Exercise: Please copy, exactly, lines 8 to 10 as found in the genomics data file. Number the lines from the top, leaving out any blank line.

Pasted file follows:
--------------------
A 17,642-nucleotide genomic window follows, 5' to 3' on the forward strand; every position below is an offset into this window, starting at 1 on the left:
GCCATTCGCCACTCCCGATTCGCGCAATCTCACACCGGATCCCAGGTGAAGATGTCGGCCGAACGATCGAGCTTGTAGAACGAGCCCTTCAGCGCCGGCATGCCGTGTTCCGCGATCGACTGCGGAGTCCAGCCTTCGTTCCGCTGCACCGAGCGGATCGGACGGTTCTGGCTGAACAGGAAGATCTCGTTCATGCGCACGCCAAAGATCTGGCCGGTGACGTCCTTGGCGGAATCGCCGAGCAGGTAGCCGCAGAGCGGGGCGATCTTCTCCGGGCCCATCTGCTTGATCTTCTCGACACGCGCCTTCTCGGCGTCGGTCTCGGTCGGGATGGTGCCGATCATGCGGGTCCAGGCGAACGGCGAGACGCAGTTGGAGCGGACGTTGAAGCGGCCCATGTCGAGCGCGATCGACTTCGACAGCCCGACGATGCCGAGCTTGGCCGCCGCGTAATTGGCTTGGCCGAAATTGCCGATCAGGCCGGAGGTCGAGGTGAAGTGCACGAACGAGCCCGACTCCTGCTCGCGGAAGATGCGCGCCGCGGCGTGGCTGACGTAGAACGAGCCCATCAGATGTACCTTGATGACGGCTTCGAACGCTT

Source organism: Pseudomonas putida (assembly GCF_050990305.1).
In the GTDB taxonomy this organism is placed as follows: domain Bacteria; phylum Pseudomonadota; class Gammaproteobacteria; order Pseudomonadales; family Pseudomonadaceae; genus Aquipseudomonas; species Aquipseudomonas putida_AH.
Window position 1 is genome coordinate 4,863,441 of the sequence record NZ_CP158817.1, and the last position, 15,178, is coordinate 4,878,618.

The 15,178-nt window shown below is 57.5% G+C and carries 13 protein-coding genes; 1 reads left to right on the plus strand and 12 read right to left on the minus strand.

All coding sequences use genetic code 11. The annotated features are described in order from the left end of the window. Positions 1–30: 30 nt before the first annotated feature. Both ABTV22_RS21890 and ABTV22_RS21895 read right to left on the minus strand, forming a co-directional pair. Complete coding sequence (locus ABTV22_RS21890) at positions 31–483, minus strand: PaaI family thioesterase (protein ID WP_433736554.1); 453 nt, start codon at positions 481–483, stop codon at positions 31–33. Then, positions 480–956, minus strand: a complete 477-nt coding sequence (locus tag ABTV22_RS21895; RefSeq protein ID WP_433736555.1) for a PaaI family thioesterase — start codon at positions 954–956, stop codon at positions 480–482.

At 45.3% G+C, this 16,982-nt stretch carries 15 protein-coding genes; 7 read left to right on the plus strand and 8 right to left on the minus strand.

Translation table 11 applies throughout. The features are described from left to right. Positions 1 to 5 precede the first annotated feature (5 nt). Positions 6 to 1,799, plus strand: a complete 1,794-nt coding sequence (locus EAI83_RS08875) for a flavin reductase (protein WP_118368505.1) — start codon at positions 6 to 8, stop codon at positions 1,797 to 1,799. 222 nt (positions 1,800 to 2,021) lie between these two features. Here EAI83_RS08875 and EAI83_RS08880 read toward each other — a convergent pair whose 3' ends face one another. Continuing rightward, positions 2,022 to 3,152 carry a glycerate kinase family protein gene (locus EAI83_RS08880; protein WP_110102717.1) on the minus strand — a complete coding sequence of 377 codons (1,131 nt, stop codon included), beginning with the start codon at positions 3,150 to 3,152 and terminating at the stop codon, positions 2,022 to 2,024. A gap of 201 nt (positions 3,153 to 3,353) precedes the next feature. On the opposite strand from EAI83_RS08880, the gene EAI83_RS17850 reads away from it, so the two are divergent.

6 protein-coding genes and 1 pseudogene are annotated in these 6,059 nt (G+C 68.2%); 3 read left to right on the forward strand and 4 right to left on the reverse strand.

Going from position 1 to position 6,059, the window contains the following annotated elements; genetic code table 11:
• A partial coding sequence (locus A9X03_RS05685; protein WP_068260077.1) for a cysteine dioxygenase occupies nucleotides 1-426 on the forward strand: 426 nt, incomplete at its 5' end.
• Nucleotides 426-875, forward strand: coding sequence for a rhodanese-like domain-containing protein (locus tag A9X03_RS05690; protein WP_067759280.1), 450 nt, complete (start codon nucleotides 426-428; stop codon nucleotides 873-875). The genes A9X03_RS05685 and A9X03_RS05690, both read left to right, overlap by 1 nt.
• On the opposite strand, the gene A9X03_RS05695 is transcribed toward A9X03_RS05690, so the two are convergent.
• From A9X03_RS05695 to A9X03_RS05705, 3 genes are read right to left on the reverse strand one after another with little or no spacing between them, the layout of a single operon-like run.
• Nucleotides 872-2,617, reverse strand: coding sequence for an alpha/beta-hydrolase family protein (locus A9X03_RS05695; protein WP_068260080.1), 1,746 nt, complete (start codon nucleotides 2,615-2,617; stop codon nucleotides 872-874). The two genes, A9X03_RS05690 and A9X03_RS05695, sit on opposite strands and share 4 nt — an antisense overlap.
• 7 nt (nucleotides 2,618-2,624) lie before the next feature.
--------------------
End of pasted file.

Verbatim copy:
At 45.3% G+C, this 16,982-nt stretch carries 15 protein-coding genes; 7 read left to right on the plus strand and 8 right to left on the minus strand.

Translation table 11 applies throughout. The features are described from left to right. Positions 1 to 5 precede the first annotated feature (5 nt). Positions 6 to 1,799, plus strand: a complete 1,794-nt coding sequence (locus EAI83_RS08875) for a flavin reductase (protein WP_118368505.1) — start codon at positions 6 to 8, stop codon at positions 1,797 to 1,799. 222 nt (positions 1,800 to 2,021) lie between these two features. Here EAI83_RS08875 and EAI83_RS08880 read toward each other — a convergent pair whose 3' ends face one another. Continuing rightward, positions 2,022 to 3,152 carry a glycerate kinase family protein gene (locus EAI83_RS08880; protein WP_110102717.1) on the minus strand — a complete coding sequence of 377 codons (1,131 nt, stop codon included), beginning with the start codon at positions 3,150 to 3,152 and terminating at the stop codon, positions 2,022 to 2,024. A gap of 201 nt (positions 3,153 to 3,353) precedes the next feature. On the opposite strand from EAI83_RS08880, the gene EAI83_RS17850 reads away from it, so the two are divergent.

6 protein-coding genes and 1 pseudogene are annotated in these 6,059 nt (G+C 68.2%); 3 read left to right on the forward strand and 4 right to left on the reverse strand.